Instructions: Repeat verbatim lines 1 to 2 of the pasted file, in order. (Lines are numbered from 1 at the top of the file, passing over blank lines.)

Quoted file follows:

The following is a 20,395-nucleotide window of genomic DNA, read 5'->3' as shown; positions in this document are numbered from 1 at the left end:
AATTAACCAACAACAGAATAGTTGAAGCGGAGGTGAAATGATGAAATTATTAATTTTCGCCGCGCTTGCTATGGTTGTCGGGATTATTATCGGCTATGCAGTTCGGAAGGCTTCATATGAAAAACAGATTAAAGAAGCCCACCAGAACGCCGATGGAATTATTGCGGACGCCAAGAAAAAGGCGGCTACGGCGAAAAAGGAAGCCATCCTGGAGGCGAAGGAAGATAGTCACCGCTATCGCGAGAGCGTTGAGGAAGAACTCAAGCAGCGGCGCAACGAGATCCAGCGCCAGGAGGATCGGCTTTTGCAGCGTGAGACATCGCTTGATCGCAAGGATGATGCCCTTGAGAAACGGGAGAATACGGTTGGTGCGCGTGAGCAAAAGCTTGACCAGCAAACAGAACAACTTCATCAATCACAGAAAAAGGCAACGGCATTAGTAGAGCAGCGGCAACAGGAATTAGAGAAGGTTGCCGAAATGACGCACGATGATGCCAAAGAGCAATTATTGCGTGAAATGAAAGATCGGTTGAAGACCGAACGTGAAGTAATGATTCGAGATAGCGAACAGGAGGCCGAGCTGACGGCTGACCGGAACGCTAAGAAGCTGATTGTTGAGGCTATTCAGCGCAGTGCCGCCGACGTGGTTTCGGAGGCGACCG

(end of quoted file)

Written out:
The following is a 20,395-nucleotide window of genomic DNA, read 5'->3' as shown; positions in this document are numbered from 1 at the left end:
AATTAACCAACAACAGAATAGTTGAAGCGGAGGTGAAATGATGAAATTATTAATTTTCGCCGCGCTTGCTATGGTTGTCGGGATTATTATCGGCTATGCAGTTCGGAAGGCTTCATATGAAAAACAGATTAAAGAAGCCCACCAGAACGCCGATGGAATTATTGCGGACGCCAAGAAAAAGGCGGCTACGGCGAAAAAGGAAGCCATCCTGGAGGCGAAGGAAGATAGTCACCGCTATCGCGAGAGCGTTGAGGAAGAACTCAAGCAGCGGCGCAACGAGATCCAGCGCCAGGAGGATCGGCTTTTGCAGCGTGAGACATCGCTTGATCGCAAGGATGATGCCCTTGAGAAACGGGAGAATACGGTTGGTGCGCGTGAGCAAAAGCTTGACCAGCAAACAGAACAACTTCATCAATCACAGAAAAAGGCAACGGCATTAGTAGAGCAGCGGCAACAGGAATTAGAGAAGGTTGCCGAAATGACGCACGATGATGCCAAAGAGCAATTATTGCGTGAAATGAAAGATCGGTTGAAGACCGAACGTGAAGTAATGATTCGAGATAGCGAACAGGAGGCCGAGCTGACGGCTGACCGGAACGCTAAGAAGCTGATTGTTGAGGCTATTCAGCGCAGTGCCGCCGACGTGGTTTCGGAGGCGACCG